Choosing the right draining system for your home is a big responsibility. There are many different systems available on the market and there are important considerations that should be kept in mind. You’ll want a system that’s easy to install and maintain.
Your drainage system should have good suction. If it has poor suction then the water will find its way back up through the pipes. It means it’ll go back into the house through the drains, and not into the drain field. This is especially common in older homes where it’s often hard to see the drainage field.
Learn which drainage system is best for your home by reading below.
What Does A Drainage System Look Like?
The average drainage system usually has one or two drainage channels, or trenches, which can vary in depth. They can either be straight or curved in different directions to fit the contours of your home.
A good drain field will be built to serve several purposes. For example, some drain fields are built to serve drinking water, laundry facilities, and septic systems; others are meant to accommodate sewer lines, water heater tanks and other drains. Some even have the option of a sump pump.
However, as you use your drainage overtime, you may notice signs of a blocked drain. To prevent problems like this, choosing the best drainage system and ensuring regular maintenance are very important.
Choose A High-Quality Drainage System
A high quality drainage system is a good choice. When you buy one, I''ll come with a guarantee and be backed by a lifetime warranty. That means you’ll get a product that’s reliable, durable, and long lasting.
The best ones are made from high-quality materials. They use copper, cast iron or other materials that make for a strong, reliable drain. In fact, these materials are so durable that they’ve been used in other industries for hundreds of years, including the manufacture of the tankless water heaters available today.
Ensure Clear Water Flow Through the Pipes
Once the drain system has been installed, there are several other things that you can do to make sure that the flow of water through the pipes is clear. You can run an exhaust fan on low in winter and it’ll help the flow in the summer. You can also increase the size of the drain field so it can better handle the water flow and also ensure that it doesn’t get clogged.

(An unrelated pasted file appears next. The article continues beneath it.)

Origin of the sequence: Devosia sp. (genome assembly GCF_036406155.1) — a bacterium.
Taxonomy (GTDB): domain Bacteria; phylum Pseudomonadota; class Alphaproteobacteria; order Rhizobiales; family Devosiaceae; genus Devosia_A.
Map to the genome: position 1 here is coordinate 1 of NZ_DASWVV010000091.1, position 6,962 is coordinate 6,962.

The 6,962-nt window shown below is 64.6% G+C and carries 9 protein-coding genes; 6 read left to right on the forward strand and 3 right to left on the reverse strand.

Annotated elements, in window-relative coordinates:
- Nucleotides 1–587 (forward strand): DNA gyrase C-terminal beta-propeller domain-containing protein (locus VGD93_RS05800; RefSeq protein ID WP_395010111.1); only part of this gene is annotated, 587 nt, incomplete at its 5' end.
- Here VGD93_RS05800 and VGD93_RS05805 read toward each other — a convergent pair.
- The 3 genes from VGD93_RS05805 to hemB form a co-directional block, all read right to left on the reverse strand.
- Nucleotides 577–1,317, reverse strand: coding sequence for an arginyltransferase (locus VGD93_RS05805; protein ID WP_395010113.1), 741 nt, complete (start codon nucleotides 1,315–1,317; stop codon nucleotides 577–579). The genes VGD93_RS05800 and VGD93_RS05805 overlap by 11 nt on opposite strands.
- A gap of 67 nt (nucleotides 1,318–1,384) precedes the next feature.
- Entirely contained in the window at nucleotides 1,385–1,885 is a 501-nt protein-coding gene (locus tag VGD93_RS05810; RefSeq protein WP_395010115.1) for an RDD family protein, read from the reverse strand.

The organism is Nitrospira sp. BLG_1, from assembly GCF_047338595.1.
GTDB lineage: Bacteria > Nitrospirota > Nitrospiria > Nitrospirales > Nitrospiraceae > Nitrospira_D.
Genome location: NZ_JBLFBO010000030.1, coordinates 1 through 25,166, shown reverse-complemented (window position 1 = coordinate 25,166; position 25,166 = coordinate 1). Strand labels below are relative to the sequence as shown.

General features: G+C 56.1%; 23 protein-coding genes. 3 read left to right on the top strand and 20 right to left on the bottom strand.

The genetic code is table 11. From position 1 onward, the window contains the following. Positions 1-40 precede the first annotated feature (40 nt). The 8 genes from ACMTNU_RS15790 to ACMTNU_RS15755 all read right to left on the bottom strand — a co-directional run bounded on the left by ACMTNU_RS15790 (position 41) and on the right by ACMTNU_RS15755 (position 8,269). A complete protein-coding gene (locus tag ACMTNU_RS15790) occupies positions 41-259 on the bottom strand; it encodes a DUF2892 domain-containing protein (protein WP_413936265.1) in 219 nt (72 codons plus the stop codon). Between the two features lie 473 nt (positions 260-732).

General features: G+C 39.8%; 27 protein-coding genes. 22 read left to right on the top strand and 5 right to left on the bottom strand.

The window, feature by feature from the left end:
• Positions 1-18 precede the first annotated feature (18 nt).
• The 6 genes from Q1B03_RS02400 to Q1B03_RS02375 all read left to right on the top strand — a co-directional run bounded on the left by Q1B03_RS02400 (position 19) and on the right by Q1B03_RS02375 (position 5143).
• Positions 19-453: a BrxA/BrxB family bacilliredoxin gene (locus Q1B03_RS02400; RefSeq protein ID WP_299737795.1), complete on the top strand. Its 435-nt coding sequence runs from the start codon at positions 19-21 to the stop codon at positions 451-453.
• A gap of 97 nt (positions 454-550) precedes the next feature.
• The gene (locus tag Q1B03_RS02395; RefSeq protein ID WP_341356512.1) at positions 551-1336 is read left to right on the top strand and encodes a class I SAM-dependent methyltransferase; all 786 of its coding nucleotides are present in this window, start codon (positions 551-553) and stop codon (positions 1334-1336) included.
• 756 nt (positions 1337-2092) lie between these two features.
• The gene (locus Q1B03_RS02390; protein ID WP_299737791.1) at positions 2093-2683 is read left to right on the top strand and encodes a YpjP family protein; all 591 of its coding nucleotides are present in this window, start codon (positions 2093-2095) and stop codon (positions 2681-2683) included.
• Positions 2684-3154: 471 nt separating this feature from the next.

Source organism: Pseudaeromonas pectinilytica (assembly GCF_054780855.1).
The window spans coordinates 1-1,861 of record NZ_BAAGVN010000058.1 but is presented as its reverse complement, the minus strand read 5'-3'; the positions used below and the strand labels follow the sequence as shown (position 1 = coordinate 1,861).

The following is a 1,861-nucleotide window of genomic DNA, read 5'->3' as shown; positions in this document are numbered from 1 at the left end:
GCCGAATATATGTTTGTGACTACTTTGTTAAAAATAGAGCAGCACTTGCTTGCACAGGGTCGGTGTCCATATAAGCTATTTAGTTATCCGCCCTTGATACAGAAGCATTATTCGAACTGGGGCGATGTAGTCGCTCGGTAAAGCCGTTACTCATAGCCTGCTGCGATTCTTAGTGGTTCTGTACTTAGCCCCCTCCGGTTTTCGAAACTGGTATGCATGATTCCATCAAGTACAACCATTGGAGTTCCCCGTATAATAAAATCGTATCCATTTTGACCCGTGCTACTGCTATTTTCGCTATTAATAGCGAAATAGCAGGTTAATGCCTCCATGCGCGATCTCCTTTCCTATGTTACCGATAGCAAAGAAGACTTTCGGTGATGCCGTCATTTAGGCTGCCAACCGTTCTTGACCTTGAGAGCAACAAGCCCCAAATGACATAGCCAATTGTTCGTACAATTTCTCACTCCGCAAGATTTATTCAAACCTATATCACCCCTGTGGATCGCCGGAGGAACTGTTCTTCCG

Here are the qualities of a good drainage system:
· A good drain field should be able to keep your water moving and keep your home free from sediment, dirt, and algae.
· It should also have a good slope so water can easily pass through the pipes without being backed up.
· It should have a clear path where the waste products, such as leaves, pet waste, and kitchen scraps, can be directed away from the drain field.
Determine the Best Exterior Drainage System for Your Home
Below are some drainage systems contractors use to solve poor surface drainage problems:
1. French Drain
It’s a perforated drainage pipe installed in a flat yard which aims to drain away standing water. A trench is excavated, sloping away from your property, and then the pipe is installed. Before the trench is covered, gravel or any porous material is filled. Standing water seeps down to the French tile, draining away from your yard.
2. Footing Drain
Footing drain is a highly effective water drainage system, wherein a pipe is installed around the foundation wall’s perimeter leveled with the footing. The pipe collects water leaking through the top into the basement, draining it away from the foundation walls. Finally, the footing drain is filled with gravel up to the surface of the soil.
3. Gutter Drainage System
Because roof water can cause a major disaster if it’s not well-drained, consider installing a gutter drainage system. This system helps drain away roof water away from the walls of your house. The downspout drain extends away from the walls, routing the water to a catch basin or storm sewer drain.
4. Grading Drainage
A grading drainage is a simple technique you might want to consider installing for your home. It reworks the grading to slope away from the house. Your plumbing contractor can assess the gradient required to water into the storm sewer, in compliance with the building code.
When it comes to determining which drainage, system is right for you it depends on what you need and whether you want a solid and reliable drain system or a more modern and energy-efficient alternative.